Each Kaiser Permanente Region Has Its Own Distinct History

Site of new Bess Kaiser Hospital, with Ernest Saward and Sam Hufford
Site of new Bess Kaiser Hospital, with Ernest Saward, MD, and Sam G. Hufford (regional manager), 1956. Location: Oregon

Although each region has its own distinct history, this 70th anniversary is the unifying foundation for all of Kaiser Permanente.


After caring for shipyard workers and their families during World War II, the Northern Permanente Foundation Health Plan enrollment opened to the community in 1947 with an outpatient facility across the Columbia River from the closed Kaiser Shipyards, drawing members from the city of Portland, Oregon.

The Northwest Region has been at the forefront of many innovative and successful health care practices.

  • In 1964, it launched the Center for Health Research to advance evidence-based medicine.
  • In 1974, it became the only Kaiser Permanente region to provide prepaid dental services.
  • In 1991, the Northwest Region started Kaiser-on-the-Job, a workers’ compensation program that decreased injured employees’ lost work time and reduced medical costs related to workplace injuries, and which has since spread to all regions.

Northern California

The flagship Oakland hospital, opened on August 21, 1942, and expanded constantly to meet demand during World War II. The Richmond Field hospital opened nine days later. The health plan was opened to public enrollment in July 1945.

Labor unions were prominent among the early member groups of the now-public plan. In 1953, the fledgling health plan opened state-of-the-art hospitals in San Francisco and Walnut Creek. These “dream” hospitals were designed by founding physician Sidney Garfield, MD, and boasted such amenities as separate corridors for visitors and staff; decentralized nursing stations, with one for every four rooms (one nurse per eight patients); patient rooms with an individual lavatory with hot, cold and iced water; and a “baby in a drawer” — a sliding bassinet that let a tired mom pass her newborn through for care in the nursery.

Southern California

Expansion in Southern California took off in 1949, when International Longshore and Warehouse Union leader Harry Bridges wanted a hospital in the San Pedro area where there was a high concentration of his members.

It was his promise of such a large and stable membership that convinced the health plan leaders to expand. Bridges proved as good as his word, and Kaiser became the sole supplier of medical care to ILWU’s 6,000 West Coast members.

The separate Southern California Permanente Group was established in 1950. In 1951, the Permanente Health Plan services expanded to include the 15,000 members of the Retail Clerks Union Local 770 in Los Angeles, at the time the largest local in the country.


1958 Ala Moana Hospital Lobby Date Original: 1958 Location: Hawaii

Ala Moana Hospital Lobby, 1958
Location: Hawaii

The Hawaii Region opened in 1958, before the territory became a state, with strong support of the local building and construction trades, which benefited strongly from Henry J. Kaiser’s massive resort hotel and housing projects.

In 1958 Kaiser broke ground on the 10-story, 150-bed Honolulu Medical Center at Ala Moana Boulevard on the waterfront overlooking Ala Wai Yacht harbor near Waikiki Beach. By 1969 the plan had grown sufficiently successful that the program extended service to the island of Maui.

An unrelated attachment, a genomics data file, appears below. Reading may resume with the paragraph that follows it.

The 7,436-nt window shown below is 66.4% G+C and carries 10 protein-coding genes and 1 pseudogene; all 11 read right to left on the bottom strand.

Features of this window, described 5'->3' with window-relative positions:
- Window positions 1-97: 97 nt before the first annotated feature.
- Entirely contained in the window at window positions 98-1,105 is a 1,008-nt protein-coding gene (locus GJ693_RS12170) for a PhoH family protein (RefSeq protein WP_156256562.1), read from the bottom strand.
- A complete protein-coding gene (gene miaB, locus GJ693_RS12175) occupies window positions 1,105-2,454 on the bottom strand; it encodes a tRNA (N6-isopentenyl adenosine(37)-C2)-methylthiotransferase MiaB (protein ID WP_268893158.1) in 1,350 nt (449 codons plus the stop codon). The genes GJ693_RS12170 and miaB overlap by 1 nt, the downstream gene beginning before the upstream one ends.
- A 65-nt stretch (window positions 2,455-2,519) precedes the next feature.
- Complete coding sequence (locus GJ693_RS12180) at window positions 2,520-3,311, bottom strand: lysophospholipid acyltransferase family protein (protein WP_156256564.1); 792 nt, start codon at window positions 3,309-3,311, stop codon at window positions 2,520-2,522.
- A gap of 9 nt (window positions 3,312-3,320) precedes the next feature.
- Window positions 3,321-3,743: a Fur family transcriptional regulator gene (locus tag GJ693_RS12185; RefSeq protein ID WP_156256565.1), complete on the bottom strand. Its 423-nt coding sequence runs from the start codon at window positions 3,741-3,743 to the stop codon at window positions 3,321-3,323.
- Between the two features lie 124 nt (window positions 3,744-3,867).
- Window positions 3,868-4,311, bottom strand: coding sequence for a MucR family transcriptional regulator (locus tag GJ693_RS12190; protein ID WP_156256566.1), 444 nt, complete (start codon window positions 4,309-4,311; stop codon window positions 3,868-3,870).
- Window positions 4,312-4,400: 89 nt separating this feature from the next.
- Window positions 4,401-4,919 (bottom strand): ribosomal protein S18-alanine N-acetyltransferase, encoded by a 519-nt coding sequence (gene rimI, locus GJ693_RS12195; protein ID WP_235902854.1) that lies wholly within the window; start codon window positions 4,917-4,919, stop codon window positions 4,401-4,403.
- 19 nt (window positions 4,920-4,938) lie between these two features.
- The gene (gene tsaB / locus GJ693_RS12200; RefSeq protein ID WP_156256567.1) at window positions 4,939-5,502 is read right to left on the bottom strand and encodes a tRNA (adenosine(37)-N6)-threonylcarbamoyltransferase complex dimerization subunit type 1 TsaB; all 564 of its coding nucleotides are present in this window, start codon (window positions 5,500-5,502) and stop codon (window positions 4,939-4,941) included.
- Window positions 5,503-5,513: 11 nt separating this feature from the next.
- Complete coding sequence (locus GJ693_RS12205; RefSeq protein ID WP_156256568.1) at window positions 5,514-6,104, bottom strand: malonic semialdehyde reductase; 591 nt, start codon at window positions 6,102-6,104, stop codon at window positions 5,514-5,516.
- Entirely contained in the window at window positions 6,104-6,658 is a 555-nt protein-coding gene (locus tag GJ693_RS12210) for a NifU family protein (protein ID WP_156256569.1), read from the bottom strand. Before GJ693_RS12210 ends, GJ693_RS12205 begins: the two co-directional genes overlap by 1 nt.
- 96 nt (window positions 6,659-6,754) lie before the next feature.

Colorado became a Kaiser Permanente region in 1969, following requests for the plan from a group of local labor, medical, university and government employees.

John Boardman, Colorado Regional Manager Date Original: 1969 Location: Colorado

John Boardman, Colorado Regional Manager, 1969
Location: Colorado

The United Mine Workers had a regional headquarters in Denver, and Kaiser Permanente had longstanding relations with the UMW through the Kabat Kaiser Institute (later known as the Kaiser Foundation Rehabilitation Center) and through the Kaiser Foundation Utah Hospitals, which was funded from a donation from the United States Steel Company to Kaiser Foundation Hospitals as part of a settlement of a Utah coal mining strike.


Kaiser Permanente expanded to Georgia in 1985. Its first medical director was Harper Gaston, MD, a Georgia native and Northern California physician who was proud to return home and serve the initial 265 members.

In 1988, the region experienced dramatic growth when the State of Georgia came aboard as a major account and Kaiser Permanente acquired the Maxicare Georgia HMO. Within a year, the region celebrated its 100,000th-member milestone.

Mid-Atlantic States

In 1980, Kaiser Permanente acquired the Georgetown Community Health Plan, and began working with existing community hospitals. As a national health plan, Kaiser Permanente saw locating in the Washington, D.C. area as providing high visibility for model health care legislation.

  • The effort was successful: In 1992 Jim Doherty, president of the Group Health Association of America, the professional organization for HMOs, remarked, “Kaiser Permanente’s expansion to Washington, D.C. did more for the HMO movement than any single act since the HMO Act of 1973.”
  • In 1984, the region opened its first pharmacy and officially changed its name to Kaiser Foundation Health Plan of the Mid-Atlantic States. In 1996, it acquired Humana Group Health, Inc., one of the country’s oldest HMOs.